CGAL 5.1.3 - Manual
Using CGAL on Unix (Linux, macOS, ...)

Since CGAL version 5.0, CGAL is header-only be default, which means that there is no need to build CGAL before it can be used. However, some dependencies of CGAL might still need to be installed.

# Quick Start: Compiling a Program using CGAL

Assuming that you have obtained CGAL through one of the package managers offering CGAL on your platform (see Section Downloading CGAL), you can download CGAL examples ( CGAL-5.1.3-examples.tar.xz) and the compilation of an example is as simple as:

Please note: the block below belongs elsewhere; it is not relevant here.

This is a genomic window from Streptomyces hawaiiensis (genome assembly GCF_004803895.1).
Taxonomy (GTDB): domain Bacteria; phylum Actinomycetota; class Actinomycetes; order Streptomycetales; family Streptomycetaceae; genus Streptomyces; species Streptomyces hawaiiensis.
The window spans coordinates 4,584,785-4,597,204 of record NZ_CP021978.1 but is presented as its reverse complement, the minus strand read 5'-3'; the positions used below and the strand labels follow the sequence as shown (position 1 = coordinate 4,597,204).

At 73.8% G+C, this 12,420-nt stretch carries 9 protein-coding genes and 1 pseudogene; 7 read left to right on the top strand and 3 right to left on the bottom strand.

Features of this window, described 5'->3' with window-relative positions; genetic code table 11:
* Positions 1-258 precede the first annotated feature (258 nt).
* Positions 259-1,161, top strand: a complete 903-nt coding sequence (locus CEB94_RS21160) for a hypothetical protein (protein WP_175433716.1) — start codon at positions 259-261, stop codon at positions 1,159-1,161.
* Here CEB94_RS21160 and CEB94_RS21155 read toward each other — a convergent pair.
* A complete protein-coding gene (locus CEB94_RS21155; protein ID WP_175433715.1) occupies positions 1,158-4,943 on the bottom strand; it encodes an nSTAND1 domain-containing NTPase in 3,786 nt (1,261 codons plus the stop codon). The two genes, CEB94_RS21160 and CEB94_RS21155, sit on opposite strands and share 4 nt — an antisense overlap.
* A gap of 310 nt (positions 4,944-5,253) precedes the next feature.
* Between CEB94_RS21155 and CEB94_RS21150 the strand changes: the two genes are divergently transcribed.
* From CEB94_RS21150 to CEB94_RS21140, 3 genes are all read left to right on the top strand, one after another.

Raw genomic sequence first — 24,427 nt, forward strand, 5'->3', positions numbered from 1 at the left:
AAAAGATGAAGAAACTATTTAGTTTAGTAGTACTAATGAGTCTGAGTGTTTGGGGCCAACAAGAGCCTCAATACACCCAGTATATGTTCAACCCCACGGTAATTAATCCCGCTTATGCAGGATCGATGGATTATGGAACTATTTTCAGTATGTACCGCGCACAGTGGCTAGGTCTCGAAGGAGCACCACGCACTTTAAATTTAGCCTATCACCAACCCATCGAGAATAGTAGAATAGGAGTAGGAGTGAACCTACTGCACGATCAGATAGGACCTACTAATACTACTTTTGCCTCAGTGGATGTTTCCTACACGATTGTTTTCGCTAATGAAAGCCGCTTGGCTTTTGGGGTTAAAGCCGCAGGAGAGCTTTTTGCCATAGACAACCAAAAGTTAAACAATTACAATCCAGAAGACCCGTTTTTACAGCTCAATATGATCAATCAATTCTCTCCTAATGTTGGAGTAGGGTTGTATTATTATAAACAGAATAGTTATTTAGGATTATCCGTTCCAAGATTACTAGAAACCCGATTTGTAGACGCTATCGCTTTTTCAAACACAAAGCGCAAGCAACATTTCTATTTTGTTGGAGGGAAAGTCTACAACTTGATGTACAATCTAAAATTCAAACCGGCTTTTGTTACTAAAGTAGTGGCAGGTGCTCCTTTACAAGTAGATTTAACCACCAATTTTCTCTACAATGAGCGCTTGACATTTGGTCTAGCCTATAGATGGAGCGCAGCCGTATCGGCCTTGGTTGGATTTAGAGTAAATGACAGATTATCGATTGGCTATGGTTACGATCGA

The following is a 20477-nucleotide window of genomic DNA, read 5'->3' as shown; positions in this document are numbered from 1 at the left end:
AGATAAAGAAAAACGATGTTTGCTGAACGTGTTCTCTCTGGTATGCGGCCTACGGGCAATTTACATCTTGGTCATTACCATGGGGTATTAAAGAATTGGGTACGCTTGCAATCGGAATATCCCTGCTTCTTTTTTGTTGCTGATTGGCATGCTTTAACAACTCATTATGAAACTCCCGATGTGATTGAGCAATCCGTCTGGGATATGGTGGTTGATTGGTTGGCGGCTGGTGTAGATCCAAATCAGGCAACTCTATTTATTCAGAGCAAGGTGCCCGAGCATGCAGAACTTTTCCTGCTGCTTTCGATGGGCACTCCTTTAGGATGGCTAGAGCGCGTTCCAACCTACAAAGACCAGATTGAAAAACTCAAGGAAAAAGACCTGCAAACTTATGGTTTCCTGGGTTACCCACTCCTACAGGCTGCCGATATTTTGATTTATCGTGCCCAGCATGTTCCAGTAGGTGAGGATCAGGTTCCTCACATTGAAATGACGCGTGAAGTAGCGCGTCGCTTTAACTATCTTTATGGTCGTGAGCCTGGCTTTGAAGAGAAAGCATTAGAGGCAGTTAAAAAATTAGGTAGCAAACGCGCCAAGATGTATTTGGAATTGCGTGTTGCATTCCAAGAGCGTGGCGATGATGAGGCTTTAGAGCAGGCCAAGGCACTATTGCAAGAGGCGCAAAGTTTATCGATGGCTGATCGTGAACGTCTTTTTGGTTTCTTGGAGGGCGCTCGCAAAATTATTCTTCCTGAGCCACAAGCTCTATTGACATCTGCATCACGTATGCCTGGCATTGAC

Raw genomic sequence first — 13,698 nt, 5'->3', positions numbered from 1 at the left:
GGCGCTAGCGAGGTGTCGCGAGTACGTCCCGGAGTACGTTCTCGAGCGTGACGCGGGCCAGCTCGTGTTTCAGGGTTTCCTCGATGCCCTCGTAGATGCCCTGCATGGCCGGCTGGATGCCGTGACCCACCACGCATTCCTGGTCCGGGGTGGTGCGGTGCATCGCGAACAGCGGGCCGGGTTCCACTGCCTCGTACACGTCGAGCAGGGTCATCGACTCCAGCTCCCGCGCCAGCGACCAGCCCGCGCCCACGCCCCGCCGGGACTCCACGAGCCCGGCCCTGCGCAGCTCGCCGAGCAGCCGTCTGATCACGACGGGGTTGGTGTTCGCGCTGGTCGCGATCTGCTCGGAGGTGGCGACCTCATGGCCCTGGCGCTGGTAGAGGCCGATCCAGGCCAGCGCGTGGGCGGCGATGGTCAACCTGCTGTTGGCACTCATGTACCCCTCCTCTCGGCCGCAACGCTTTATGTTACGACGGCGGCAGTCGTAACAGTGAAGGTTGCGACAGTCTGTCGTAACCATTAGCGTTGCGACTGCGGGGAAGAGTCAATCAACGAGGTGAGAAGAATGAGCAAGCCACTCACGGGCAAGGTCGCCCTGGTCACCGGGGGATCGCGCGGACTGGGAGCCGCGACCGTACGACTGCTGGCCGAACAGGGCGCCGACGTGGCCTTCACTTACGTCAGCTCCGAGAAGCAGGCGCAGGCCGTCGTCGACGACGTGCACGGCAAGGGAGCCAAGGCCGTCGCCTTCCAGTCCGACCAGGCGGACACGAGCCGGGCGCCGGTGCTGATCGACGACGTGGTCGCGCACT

cd $HOME/CGAL-5.1.3/examples/Triangulation_2 # go to an example directory cmake -DCMAKE_BUILD_TYPE=Release . # configure the examples make # build the examples  Compiling your own program is similar: cd /path/to/your/program path/to/cgal/Scripts/scripts/cgal_create_CMakeLists -s your_program cmake -DCMAKE_BUILD_TYPE=Release . make  The script cgal_create_CMakeLists and its options are detailed in Section Creating a CMake Script for a Program Using CGAL. In a less ideal world, you might have to install some required tools and third-party libraries. This is what this page is about. # Prerequisites Using CGAL requires a few core components to be previously installed: Optional third-party software might be required to build examples and demos shipped with CGAL, or to build your own project using CGAL, see Section Optional Third Party Libraries. # Downloading CGAL CGAL can be obtained through different channels. We recommend using a package manager as this will ensure that all essential third party dependencies are present, and with the correct versions. You may also download the sources of CGAL directly, but it is then your responsability to independently acquire these dependencies. The examples and demos of CGAL are not included when you install CGAL with a package manager, and must be downloaded here. ## Using a Package Manager On most operating systems, package managers offer CGAL and its essential third party dependencies. On macOS, we recommend using of Homebrew in the following way: brew install cgal  On Linux distributions such as Debian/Ubuntu/Mint, use apt-get in the following way: sudo apt-get install libcgal-dev  For other distributions or package manager, please consult your respective documentation. ## Using CGAL Source Archive You can also obtain the CGAL library sources directly from https://www.cgal.org/download.html. Once you have downloaded the file CGAL-5.1.3.tar.xz containing the CGAL sources, you have to unpack it. Under a Unix-like shell, use the command: tar xf CGAL-5.1.3.tar.xz  The directory CGAL-5.1.3 will be created. This directory contains the following subdirectories: Directory Contents auxiliary (Windows only) precompiled Gmp and Mpfr for Windows cmake/modules modules for finding and using libraries demo demo programs (most of them need Qt, geomview or other third-party products) doc_html documentation (HTML) examples example programs include header files scripts some useful scripts (e.g. for creating CMakeLists.txt files) src source files The directories include/CGAL/CORE and src/CGALCore contain a distribution of the Core library version 1.7 for dealing with algebraic numbers. Note that Core is not part of CGAL and has its own license. The directory include/CGAL/OpenNL contains a distribution of the Open Numerical Library, which provides solvers for sparse linear systems, especially designed for the Computer Graphics community. OpenNL is not part of CGAL and has its own license. The only documentation shipped within CGAL sources is the present manual. The CGAL manual can also be accessed online at https://doc.cgal.org or downloaded separately at https://github.com/CGAL/cgal/releases. # Header-only Usage CGAL is a header-only library, and as such there is no need to even configure it before using it. Programs using CGAL (examples, tests, demos, etc.) are instead configured using CMake and CGAL will be configured at the same time. There is one exception to the last paragraph: if you want to install CGAL header files to a standard location (such as /usr/local/include): cmake . make install  For more advanced installations, we refer to Section Configuring CGAL with CMake. Note that even though CGAL is a header-only library, not all its dependencies are header-only. The libraries Gmp and Mpfr, for example, are not header-only. As such, these dependencies must be built or installed independently. # Configuring your Program Before building anything using CGAL you have to choose the compiler/linker, set compiler and linker flags, specify which third-party libraries you want to use and where they can be found. Gathering all this information is called configuration. The end of the process is marked by the generation of a makefile or a Visual C++ solution and project file that you can use to build your program. CMake maintains configuration parameters in so-called Cmake variables, like the CMAKE_CXX_COMPILER in the example above. These variables are not environment variables but CMake variables. Some of the CMake variables represent user choices, such as CMAKE_BUILD_TYPE, whereas others indicate the details of a third-party library, such as Boost_INCLUDE_DIR or the compiler flags to use, such as CMAKE_CXX_FLAGS. The most important CMake variable is the variable CGAL_DIR, which will serve to configure CGAL as you configure your program. In a typical installation of dependencies, almost all CMake variables will be set automatically. The variable CGAL_DIR is also generally found when CGAL has been obtained via a package manager. In the rare event that it has not, the variable CGAL_DIR should be set manually to: • something like /usr/local/opt/cgal/lib/cmake/CGAL, for Brew. • something like /usr/lib/x86_64-linux-gnu/cmake/CGAL, for Linux distributions. Note that you can also use CMAKE_PREFIX_PATH to point to a directory that contains all dependencies, like so: cmake -DCMAKE_PREFIX_PATH=/my/custom/brew/installation/dir -DCMAKE_BUILD_TYPE=Release .  If CGAL has been obtained via other means, CGAL_DIR must point to the root directory of the CGAL source code (either the root of the unpacked release tarball or the root of the Git working directory). It is also strongly recommended to set the build type variable to Release for performance reasons if no debugging is intended. Users should thus run: cd CGAL-5.1.3/examples/Triangulation_2 cmake -DCGAL_DIR=$HOME/CGAL-5.1.3 -DCMAKE_BUILD_TYPE=Release . # we are here using a release tarball